- We recently received approval from our Board of Education to purchase and implement social-emotional teaching resources designed to align with school-based assessments regarding the needs of their students and the strategies most likely to help in their growth. Those resources are in place already in some schools and will be expanded to all elementary, middle and K-8 schools. We are also evaluating additional instructional resources appropriate for our high schools.
- These resources complement our use of Riding the Waves, Signs of Suicide and the Sources of Strength suicide prevention program utilized in our schools at various grade levels. These resources focus on developing self-awareness, as well as awareness by peers and staff, of students who may be at risk of self-harm so that we can then complete a more thorough assessment of needs and responsive supports for the child and family.
- We have a variety of resource guides on our website to assist parents in talking about suicide and mental health needs with their children, and we send out links to helpful resources periodically at the district, school and classroom level when we see heightened needs emerge.
Tips on Connecting with Your Children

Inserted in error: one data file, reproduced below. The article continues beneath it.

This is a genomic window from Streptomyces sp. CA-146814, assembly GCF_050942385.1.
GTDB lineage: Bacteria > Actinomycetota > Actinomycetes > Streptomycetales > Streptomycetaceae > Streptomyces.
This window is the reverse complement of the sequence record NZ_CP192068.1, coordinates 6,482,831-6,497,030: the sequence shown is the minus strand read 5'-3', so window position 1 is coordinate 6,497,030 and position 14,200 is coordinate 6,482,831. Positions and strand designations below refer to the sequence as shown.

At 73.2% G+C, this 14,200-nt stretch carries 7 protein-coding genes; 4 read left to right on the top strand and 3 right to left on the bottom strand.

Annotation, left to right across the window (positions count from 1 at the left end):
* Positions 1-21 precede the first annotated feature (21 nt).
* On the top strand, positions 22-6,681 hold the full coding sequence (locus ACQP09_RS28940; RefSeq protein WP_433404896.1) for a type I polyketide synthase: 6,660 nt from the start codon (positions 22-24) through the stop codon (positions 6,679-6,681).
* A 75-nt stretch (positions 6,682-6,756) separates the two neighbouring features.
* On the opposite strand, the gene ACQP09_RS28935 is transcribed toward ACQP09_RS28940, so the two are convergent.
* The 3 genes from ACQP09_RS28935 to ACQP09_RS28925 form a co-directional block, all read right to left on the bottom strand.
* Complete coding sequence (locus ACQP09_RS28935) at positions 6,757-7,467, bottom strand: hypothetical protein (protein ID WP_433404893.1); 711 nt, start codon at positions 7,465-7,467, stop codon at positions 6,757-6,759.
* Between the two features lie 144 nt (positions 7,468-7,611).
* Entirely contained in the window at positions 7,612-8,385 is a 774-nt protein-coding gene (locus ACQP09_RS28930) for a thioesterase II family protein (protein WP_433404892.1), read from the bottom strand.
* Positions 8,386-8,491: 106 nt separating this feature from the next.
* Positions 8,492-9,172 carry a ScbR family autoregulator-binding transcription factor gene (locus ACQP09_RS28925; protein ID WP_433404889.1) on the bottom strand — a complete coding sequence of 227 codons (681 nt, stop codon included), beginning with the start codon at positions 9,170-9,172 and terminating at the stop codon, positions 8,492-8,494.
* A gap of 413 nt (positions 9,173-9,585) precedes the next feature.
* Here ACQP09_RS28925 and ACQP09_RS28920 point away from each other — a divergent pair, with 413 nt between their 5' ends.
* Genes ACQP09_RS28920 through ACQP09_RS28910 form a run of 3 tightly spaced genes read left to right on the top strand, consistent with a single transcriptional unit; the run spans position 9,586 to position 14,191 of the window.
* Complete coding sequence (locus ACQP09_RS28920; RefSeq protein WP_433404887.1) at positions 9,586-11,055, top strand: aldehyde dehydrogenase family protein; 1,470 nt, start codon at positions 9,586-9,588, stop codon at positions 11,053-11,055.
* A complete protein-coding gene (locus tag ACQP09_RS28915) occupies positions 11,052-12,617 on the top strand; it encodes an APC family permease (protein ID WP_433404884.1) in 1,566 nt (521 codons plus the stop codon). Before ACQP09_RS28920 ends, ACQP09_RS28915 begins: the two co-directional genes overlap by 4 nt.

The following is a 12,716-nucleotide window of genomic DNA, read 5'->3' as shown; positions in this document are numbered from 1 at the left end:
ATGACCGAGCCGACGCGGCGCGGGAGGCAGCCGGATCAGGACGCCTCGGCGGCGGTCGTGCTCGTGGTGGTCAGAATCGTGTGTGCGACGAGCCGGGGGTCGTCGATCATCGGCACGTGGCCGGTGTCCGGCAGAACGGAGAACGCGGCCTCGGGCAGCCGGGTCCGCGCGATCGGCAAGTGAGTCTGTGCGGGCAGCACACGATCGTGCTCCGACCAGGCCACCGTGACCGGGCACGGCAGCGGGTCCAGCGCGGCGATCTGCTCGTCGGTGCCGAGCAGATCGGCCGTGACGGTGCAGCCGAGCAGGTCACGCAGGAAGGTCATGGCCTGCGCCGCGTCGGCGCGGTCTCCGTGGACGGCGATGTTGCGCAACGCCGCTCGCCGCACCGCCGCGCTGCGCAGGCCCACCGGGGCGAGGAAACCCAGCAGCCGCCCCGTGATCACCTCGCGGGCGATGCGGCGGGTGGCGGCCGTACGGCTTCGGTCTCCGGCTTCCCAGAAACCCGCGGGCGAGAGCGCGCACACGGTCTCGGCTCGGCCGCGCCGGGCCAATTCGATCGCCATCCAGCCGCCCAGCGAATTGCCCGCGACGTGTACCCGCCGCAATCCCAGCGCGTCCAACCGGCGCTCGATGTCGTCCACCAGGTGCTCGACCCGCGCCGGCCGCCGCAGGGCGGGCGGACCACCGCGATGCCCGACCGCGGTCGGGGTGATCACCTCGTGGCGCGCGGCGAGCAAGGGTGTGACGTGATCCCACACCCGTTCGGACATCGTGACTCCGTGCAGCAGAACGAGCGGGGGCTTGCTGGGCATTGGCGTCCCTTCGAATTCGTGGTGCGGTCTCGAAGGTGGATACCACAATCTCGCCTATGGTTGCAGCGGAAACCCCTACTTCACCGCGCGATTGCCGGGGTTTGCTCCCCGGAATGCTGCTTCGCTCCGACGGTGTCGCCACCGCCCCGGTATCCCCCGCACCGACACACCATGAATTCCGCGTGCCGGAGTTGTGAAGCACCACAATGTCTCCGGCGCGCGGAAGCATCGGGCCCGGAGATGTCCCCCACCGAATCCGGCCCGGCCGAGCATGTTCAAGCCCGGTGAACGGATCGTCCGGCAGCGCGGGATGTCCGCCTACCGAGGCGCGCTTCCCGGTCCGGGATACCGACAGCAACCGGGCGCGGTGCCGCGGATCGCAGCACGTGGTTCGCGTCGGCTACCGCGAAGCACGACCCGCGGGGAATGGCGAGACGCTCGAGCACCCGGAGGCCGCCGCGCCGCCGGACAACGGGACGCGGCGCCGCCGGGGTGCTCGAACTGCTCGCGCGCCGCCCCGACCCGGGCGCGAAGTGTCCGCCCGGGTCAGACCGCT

I find, through my lens as a parent, that the information in the graphic below is most helpful in giving me specific suggestions for questions and conversation starters with my children on these topics as well as specific ideas for supporting them through difficult times. I strongly encourage you to check it out and to keep it close at hand as it gives tangible ideas to help us all have frequent and meaningful conversations necessary as a first step in assessing what additional support they may need.
Take a moment to pull your child away from siblings and go on a walk, visit a coffee shop, go to the mall, etc. While engaging in something enjoyable for you both, ask them how they are doing. If they are feeling down, listen (without interruption and judgement) and ask the tough questions.
Mental Health Concern
If you are worried about your child, but it is not related to immediate safety (anxiety, stress, serious friendship issues, etc.) it may be worth exploring some outside supports. Here are some steps to take when trying to find an outside counselor: